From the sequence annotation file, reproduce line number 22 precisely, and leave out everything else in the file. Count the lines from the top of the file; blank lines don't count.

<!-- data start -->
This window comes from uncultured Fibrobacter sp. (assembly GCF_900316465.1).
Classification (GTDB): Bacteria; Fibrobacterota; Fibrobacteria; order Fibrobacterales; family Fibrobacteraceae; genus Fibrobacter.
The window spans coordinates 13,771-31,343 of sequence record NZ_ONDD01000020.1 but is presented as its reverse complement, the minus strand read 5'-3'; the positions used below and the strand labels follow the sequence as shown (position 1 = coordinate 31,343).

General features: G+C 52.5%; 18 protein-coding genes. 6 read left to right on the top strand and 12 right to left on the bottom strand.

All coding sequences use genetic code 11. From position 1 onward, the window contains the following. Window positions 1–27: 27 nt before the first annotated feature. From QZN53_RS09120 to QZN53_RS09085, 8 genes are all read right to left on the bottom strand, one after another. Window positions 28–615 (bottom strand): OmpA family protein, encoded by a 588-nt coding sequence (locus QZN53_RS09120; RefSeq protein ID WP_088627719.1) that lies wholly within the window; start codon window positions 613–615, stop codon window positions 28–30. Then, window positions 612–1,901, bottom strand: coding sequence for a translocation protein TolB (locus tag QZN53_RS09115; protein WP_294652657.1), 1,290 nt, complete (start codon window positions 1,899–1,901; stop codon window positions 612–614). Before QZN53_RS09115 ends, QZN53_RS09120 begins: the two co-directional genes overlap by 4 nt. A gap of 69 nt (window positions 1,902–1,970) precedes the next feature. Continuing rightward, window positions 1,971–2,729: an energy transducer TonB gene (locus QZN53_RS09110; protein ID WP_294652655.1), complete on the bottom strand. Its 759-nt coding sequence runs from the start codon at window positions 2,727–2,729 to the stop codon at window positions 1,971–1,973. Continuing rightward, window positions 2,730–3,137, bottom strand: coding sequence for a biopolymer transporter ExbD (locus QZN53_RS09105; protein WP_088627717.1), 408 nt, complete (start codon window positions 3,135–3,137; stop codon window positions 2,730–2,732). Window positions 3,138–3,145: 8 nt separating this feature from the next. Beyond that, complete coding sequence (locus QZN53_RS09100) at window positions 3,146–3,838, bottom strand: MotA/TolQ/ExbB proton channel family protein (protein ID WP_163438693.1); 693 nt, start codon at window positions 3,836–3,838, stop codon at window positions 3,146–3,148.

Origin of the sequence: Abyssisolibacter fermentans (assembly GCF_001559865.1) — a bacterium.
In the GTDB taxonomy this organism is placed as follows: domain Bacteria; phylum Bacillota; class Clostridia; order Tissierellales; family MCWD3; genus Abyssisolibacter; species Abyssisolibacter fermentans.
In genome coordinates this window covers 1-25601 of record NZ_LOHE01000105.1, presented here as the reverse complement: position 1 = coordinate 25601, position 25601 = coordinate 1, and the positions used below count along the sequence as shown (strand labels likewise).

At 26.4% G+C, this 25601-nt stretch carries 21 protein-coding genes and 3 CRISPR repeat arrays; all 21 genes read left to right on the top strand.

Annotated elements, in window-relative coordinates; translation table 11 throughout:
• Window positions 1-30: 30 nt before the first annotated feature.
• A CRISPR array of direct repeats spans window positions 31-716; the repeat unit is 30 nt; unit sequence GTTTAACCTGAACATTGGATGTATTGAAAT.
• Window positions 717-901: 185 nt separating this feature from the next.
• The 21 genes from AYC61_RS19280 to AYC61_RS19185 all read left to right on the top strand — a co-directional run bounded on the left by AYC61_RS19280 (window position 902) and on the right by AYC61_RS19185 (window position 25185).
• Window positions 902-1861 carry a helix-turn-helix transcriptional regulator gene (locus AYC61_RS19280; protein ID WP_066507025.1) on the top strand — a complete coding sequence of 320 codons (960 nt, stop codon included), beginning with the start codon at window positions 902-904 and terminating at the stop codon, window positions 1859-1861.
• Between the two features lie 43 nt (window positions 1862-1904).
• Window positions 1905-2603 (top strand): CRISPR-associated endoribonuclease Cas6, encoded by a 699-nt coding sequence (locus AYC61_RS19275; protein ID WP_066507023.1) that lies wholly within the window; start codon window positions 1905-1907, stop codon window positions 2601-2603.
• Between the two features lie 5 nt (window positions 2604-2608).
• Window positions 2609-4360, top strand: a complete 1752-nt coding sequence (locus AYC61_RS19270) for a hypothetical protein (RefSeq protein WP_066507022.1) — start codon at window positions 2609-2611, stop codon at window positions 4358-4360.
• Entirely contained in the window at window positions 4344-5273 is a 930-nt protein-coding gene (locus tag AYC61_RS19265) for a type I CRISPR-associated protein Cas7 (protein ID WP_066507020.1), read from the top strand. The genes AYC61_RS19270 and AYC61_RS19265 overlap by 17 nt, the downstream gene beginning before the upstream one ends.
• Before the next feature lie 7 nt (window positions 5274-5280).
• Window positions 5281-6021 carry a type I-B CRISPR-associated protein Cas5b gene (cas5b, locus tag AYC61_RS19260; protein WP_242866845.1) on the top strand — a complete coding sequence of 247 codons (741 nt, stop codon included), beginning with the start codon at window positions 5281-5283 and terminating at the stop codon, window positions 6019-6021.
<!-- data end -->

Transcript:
• Window positions 5281-6021 carry a type I-B CRISPR-associated protein Cas5b gene (cas5b, locus tag AYC61_RS19260; protein WP_242866845.1) on the top strand — a complete coding sequence of 247 codons (741 nt, stop codon included), beginning with the start codon at window positions 5281-5283 and terminating at the stop codon, window positions 6019-6021.